Off topic, the CPU power readings in that screenshot surprised me, 113A and 157Watts! The program I use never shows figures that high on my i7-2600K, even when I had it a 5.0GHz. Frankly, I thought the figures I had were low, so yours seem more accurate. My overall CPU temp hit 80C in that case, but yours at 71C max running Prime95 at that OC is great with a H60. When set up correctly, they work very well. I forgot you use a U' Kaze, how do you control it's speed, or is it wide open all the time?

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Great, glad that helped.

 

Wow what a difference! I didn't think aligning the backplate right would change it that much, but you're no doubt right about the thickness of the TIM. I also think it makes a big difference in the pressure between the CPU and heat plate, which is just another way of saying what you did. When I saw your idle temp of 25C, I was worried nothing would change your load temps. I know of at least one other user that I helped with the back plate alignment, I wonder how many of those coolers are used with it not in the right spot.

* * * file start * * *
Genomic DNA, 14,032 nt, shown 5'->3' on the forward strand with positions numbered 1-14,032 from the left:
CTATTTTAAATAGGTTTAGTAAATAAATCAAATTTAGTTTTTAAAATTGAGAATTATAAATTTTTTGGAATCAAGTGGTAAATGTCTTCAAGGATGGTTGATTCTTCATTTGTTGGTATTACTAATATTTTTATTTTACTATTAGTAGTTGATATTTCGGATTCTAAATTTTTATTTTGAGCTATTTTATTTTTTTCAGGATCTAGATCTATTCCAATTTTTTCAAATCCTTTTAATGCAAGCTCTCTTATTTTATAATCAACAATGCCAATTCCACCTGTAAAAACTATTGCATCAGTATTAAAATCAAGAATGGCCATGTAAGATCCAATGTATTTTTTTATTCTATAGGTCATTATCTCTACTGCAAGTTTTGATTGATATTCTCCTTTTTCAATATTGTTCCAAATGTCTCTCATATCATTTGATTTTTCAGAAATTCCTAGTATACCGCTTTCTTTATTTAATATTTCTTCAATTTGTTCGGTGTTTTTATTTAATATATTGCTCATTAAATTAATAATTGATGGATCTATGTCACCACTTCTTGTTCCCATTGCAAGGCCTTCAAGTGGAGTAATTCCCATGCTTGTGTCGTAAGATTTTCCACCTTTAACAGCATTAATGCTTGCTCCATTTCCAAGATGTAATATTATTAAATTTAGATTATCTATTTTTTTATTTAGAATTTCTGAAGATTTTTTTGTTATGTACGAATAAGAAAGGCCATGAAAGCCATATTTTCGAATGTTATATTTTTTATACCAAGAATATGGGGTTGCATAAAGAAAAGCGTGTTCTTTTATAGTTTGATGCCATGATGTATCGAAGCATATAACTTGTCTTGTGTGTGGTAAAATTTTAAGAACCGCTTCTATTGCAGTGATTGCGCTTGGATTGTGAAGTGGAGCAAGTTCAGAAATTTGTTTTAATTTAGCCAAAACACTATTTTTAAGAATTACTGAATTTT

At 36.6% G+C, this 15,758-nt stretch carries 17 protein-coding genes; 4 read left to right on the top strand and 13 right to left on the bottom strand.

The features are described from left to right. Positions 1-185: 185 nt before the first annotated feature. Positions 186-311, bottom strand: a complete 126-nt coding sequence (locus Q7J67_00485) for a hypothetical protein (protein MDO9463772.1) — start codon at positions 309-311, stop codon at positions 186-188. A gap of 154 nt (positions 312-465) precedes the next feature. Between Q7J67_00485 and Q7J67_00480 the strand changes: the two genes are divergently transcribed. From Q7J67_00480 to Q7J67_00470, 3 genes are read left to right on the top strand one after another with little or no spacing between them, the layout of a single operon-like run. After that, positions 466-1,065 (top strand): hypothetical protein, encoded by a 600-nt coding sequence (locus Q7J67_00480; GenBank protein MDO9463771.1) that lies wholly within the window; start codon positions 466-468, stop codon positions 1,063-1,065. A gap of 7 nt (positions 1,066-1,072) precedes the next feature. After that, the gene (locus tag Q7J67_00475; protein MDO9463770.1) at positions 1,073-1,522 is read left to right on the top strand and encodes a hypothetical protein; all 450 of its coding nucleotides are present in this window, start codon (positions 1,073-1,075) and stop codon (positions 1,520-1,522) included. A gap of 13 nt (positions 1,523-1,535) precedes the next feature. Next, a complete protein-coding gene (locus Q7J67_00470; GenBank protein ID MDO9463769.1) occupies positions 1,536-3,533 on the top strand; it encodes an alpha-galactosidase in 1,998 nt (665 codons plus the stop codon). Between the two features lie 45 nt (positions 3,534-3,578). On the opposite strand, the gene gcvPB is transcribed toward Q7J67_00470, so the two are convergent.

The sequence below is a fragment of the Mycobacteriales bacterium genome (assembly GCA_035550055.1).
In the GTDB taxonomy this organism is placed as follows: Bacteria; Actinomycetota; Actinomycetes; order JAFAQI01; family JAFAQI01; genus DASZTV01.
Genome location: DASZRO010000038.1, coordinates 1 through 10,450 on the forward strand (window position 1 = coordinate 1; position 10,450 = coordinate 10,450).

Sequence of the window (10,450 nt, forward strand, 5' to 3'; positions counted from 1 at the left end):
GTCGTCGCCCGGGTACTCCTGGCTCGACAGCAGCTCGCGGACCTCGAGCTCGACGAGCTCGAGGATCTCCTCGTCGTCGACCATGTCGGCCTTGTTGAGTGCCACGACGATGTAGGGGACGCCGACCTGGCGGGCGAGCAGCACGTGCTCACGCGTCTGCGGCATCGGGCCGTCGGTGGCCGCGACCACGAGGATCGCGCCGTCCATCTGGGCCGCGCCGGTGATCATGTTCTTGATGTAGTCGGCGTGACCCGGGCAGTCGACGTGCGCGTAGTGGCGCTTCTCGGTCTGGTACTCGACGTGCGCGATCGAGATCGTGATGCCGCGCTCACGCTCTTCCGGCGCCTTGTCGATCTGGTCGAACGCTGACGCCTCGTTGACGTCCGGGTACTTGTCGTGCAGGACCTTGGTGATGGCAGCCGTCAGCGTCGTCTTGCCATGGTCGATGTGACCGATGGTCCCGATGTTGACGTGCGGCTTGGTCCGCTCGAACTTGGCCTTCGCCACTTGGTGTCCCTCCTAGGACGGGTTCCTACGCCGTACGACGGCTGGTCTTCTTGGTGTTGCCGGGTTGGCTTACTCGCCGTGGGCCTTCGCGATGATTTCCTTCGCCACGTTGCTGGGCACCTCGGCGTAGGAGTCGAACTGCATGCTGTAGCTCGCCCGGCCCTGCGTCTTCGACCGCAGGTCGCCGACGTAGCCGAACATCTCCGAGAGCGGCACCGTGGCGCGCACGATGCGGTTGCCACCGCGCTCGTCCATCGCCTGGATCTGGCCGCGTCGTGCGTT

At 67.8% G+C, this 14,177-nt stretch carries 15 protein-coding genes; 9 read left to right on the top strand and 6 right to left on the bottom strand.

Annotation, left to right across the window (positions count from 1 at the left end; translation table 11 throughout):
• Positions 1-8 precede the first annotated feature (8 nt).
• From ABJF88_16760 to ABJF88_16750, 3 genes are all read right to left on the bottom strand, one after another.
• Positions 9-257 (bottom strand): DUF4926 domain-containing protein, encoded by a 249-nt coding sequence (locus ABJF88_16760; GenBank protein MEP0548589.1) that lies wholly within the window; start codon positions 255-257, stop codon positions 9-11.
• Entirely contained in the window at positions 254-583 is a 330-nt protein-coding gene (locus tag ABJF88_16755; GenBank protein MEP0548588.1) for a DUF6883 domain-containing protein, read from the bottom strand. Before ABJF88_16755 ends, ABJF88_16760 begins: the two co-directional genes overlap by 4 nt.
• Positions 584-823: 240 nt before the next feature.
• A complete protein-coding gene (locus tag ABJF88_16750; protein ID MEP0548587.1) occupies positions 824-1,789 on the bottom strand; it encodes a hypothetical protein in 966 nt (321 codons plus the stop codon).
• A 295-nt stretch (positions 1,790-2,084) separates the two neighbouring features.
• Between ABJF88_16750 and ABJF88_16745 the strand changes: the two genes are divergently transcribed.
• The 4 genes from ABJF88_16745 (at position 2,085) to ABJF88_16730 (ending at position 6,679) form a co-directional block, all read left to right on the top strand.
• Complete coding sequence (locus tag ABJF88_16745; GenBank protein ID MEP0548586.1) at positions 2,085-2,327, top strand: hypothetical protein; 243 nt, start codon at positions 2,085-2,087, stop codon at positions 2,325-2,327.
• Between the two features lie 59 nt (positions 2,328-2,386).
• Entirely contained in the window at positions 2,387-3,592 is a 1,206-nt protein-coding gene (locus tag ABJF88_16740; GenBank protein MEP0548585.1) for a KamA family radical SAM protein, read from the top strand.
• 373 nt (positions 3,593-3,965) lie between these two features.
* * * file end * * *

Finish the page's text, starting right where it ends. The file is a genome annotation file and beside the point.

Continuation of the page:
Off topic, the CPU power readings in that screenshot surprised me, 113A and 157Watts! The program I use never shows figures that high on my i7-2600K, even when I had it a 5.0GHz. Frankly, I thought the figures I had were low, so yours seem more accurate. My overall CPU temp hit 80C in that case, but yours at 71C max running Prime95 at that OC is great with a H60. When set up correctly, they work very well. I forgot you use a U' Kaze, how do you control it's speed, or is it wide open all the time?

 

157 Watts makes a lot of sense to me for my voltage bump and clock increase. I've was able to lower the voltage a few notches to 1.38v from my previous 1.392V with the superior cooling now. Actually, I can boot and run Prime 95 full load for a few hours at 1.36V but I get random BSOD even though Prime can run. I rarely ever run the Ultra Kraze wide open. I've attached a screenshot with my Ultra Kraze throttled down to 40% and running Prime 95 overnight. Now that my temps are so much lower I'll probably never really turn the Ultra Kraze up again actually. I use a NZXT mesh fan controller.

645300440_H60Temp-3.thumb.png.e7fc08bb42e7872c621612348399bf7e.png